Please welcome Miryam Elisheva Segal for today’s guest post.
My “family” Chanukah parties have taken many shapes over the years. Some were successes, some not, but we always had fun along the way. In this post I’ll tell you what I’ve learned and how to make a Chanukah party your family and friends will remember in years to come.
First , you need to figure out who you’re going to invite, if you have enough room, and whether all those people can get along. We’re a blended family, so over the years we’ve had all sorts of different “family” members join us. My mother-in-law always attends, and my father-in-law depending on how he’s feeling. My husband’s brother’s family usually comes too. Sometimes we have that sister-in-law’s sister and children attend. Sometimes we’ve had a family over who the husband’s step father is my second cousin. When we have all these people together in our Brooklyn apartment, we total about 9 adults, 2 grumpy teenagers, and 9 children. You need to calculate your space and how many you can fit comfortably (or squished). If your immediate family is six married siblings on each side with their own families, you might need to rent a hall to accommodate everyone!
Timing your Chanukah party is also important. There will always be other parties and activities all the nights of Chanukah. Set the date early so people can block off their calendars. What works best for us is to host the party the motzi-Shabbos (Saturday evening) of Chanukah. Shabbos usually ends around 5 p.m. If you call it for soon after shabbos, you can serve “dinner” without spoiling everyone’s appetite with donuts and latkes first. You might find that another weeknight is better for you, or that Sunday afternoon works. Remember you will need time for set up, clean up, and recovering! And many families like to light candles at home.
Before the party
We’ve found that having light food ready as folks arrive (it’s Jewish time AND Lubavitch time, so nobody arrives on time or at the same time), and a kid-friendly craft project ready on the tables helps keep people from sitting and staring at each other, and the kids from emptying out all the toys. A tray of cut vegetables and dip goes a long way. Somewhere in our travels we picked up a CD of 10 Jewish “pop” Chanukah themed songs that we leave playing on low in the background.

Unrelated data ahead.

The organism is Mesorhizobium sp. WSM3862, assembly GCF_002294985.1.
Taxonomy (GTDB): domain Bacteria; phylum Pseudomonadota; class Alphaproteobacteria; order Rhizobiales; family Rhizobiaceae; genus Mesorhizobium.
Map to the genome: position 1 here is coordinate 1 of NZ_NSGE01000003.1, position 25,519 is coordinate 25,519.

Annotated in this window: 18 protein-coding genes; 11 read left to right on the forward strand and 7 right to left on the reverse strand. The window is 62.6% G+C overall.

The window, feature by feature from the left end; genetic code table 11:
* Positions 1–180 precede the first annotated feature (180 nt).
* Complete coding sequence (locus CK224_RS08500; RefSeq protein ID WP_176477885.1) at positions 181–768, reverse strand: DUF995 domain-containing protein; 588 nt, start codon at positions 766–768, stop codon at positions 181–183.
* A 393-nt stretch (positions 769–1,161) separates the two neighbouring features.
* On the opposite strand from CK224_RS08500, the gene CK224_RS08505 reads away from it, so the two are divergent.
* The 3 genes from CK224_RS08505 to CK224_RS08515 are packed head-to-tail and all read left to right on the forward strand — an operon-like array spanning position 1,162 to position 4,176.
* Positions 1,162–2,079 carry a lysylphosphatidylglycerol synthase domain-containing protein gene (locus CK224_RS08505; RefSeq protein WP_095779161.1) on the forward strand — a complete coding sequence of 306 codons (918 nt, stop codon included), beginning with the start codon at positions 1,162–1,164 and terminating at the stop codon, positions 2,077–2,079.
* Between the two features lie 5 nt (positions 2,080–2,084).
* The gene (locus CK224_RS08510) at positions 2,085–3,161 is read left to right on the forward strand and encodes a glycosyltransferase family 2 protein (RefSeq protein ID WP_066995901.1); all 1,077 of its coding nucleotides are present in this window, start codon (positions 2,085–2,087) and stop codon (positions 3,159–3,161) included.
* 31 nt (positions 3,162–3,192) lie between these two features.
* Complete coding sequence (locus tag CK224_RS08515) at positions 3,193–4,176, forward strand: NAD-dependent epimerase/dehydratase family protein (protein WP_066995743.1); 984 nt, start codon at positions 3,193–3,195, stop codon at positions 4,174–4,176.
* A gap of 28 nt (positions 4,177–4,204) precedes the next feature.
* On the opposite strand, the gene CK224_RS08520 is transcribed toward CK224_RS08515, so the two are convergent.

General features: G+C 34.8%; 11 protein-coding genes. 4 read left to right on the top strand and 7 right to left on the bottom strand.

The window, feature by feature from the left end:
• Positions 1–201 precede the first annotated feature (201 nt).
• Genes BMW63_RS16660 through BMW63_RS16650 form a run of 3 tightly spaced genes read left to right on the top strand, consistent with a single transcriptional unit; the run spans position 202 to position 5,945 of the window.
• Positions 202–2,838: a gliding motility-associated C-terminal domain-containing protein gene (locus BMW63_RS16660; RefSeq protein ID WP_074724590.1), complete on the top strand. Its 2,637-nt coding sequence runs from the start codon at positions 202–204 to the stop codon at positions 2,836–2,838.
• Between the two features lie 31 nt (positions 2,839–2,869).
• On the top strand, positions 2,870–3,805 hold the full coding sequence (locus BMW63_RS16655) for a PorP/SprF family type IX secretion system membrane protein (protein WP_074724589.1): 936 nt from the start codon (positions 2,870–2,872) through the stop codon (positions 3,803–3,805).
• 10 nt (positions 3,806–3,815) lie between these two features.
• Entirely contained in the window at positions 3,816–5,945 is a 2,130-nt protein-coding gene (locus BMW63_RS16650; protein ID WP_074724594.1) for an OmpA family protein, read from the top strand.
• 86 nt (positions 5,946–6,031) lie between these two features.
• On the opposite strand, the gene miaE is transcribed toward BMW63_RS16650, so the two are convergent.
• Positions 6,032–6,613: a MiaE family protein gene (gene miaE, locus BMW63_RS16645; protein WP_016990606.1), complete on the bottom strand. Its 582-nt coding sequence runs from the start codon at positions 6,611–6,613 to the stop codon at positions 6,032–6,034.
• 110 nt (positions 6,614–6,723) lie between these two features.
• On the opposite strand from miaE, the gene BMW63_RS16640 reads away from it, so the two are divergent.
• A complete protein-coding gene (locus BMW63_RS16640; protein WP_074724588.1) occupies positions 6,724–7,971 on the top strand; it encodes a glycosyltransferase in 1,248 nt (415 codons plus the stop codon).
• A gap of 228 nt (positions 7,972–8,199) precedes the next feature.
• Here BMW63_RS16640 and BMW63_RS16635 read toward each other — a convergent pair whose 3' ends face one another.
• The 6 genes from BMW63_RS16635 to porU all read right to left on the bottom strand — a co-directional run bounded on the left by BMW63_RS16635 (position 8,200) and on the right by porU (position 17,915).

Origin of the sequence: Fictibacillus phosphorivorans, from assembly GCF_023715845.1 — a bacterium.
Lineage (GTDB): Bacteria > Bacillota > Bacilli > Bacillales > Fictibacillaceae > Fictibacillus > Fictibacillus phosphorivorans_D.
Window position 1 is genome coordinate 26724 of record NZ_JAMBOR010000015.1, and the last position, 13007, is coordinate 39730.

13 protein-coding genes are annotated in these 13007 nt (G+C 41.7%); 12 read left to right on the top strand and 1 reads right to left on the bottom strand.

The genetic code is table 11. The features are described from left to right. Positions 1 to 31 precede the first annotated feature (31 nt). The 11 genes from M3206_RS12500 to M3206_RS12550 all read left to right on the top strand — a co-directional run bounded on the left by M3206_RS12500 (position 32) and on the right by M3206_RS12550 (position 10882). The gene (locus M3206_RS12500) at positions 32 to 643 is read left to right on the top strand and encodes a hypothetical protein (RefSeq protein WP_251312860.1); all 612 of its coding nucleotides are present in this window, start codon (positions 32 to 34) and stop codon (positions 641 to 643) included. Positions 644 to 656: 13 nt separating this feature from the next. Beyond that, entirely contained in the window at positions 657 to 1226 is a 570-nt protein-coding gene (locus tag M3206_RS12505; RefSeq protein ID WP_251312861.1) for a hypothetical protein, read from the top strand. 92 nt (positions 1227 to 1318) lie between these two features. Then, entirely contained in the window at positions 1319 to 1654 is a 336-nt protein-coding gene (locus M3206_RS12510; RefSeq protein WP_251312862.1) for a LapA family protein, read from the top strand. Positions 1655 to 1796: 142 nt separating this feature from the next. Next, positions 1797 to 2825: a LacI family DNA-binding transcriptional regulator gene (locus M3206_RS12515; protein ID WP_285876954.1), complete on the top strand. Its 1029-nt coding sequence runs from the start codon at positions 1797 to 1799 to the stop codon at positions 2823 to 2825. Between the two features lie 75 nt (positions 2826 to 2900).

Since I know we’re having a party every year, I keep my eyes out, especially right after X-mas. Even though Chanukah may still be happening after X-Mas, all those “Chanukah – themed” tchotckes go on sale. Check your local big box store and your local dollar store. One year I was in an Odd Jobs about a week after X-mass and all the holiday wrapping paper was marked waaaaaay down to ten cents a roll. I paid $2 for 20 rolls of Chanukah themed wrapping paper, which we have used to wrap presents and for arts and crafts.
Another year I found a great deal on plastic cards with punched out dreidel parts–the “craft” was assembling them into a dreidel. Chanukah-themed sand art packages are also are very popular. One year a housewares store in the neighborhood was going out of business and I bought about 20 cookie cutters on the cheap, about half Chanukah themed (more on this shortly). I usually buy a dozen of small dreidels at our local Judaica store – something that is generally not cheaper in the local dollar store. When you can find these things post-holiday, they are usually drastically marked down and that’s the time to purchase and store for the following year.